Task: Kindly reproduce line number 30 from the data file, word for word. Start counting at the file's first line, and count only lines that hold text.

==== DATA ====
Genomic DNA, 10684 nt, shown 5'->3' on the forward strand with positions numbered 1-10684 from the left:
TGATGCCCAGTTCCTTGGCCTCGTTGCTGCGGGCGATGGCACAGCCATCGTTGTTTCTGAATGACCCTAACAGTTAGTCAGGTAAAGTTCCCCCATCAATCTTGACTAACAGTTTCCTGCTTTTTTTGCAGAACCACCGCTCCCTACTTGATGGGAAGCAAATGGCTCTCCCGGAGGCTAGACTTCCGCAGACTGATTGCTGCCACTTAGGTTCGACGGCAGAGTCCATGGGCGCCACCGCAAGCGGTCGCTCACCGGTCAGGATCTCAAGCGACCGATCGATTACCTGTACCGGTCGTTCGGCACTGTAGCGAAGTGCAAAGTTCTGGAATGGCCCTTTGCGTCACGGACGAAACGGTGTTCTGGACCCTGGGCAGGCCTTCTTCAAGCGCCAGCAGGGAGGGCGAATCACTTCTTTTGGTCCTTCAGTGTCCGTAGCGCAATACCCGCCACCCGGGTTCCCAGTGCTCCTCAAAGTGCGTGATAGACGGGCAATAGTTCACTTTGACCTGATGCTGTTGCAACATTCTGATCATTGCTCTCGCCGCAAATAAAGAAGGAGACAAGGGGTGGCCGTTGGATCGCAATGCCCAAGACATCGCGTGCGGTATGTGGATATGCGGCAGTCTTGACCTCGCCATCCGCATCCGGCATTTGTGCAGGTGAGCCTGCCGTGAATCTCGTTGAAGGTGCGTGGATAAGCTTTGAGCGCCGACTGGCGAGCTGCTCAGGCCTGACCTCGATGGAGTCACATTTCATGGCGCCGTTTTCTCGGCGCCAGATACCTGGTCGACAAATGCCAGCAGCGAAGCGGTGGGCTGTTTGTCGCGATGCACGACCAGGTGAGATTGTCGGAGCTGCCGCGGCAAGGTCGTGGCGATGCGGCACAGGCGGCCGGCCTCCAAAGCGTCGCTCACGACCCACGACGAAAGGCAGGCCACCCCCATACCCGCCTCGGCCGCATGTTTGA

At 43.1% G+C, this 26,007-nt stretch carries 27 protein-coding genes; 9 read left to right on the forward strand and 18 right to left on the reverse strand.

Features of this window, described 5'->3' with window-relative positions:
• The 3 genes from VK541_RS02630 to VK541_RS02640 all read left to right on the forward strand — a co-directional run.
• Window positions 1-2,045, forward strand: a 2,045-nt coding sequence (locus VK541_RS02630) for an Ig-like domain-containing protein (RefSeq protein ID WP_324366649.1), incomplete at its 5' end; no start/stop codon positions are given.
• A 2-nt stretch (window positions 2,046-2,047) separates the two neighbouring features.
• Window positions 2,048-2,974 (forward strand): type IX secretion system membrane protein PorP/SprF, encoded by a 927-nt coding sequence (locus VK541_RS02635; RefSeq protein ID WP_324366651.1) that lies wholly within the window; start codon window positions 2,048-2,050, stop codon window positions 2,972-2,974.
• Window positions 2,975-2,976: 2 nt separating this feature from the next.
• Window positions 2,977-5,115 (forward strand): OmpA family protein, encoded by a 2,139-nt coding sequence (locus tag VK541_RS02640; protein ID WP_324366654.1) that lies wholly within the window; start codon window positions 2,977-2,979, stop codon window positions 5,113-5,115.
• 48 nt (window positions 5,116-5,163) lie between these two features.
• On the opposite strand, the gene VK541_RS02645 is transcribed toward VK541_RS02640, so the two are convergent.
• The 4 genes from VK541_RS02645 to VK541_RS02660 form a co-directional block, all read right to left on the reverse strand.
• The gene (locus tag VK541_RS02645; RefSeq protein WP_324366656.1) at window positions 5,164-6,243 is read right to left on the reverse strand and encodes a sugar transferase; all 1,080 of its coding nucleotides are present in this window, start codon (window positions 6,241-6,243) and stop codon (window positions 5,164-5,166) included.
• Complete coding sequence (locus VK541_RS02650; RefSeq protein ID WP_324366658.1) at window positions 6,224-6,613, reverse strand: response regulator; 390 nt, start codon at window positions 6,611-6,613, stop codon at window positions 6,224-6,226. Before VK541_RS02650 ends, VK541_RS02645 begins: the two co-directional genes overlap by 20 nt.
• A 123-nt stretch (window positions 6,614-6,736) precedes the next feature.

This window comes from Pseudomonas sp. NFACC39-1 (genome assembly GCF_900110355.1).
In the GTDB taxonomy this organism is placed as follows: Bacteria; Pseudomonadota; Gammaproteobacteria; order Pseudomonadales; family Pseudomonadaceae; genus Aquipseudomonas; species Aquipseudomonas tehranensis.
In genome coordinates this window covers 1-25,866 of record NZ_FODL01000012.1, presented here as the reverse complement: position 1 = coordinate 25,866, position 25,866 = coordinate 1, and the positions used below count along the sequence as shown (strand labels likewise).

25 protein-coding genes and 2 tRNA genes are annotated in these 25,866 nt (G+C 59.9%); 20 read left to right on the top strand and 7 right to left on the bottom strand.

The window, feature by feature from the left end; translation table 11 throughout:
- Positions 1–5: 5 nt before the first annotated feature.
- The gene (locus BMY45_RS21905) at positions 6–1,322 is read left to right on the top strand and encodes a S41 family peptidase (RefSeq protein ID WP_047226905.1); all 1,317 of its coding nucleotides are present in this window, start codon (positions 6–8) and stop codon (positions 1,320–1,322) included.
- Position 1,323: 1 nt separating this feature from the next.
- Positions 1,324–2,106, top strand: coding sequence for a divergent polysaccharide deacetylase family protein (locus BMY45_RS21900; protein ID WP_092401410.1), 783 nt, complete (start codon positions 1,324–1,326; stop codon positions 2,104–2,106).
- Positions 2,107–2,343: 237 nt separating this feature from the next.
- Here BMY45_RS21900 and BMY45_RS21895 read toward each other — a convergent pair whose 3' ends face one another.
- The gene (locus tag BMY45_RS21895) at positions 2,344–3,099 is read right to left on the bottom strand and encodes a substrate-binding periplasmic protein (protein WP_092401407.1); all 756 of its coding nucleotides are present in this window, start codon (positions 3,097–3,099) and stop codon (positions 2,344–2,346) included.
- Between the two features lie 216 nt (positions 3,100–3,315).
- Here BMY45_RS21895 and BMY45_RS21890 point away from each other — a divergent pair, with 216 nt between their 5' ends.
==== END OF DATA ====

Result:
- Here BMY45_RS21895 and BMY45_RS21890 point away from each other — a divergent pair, with 216 nt between their 5' ends.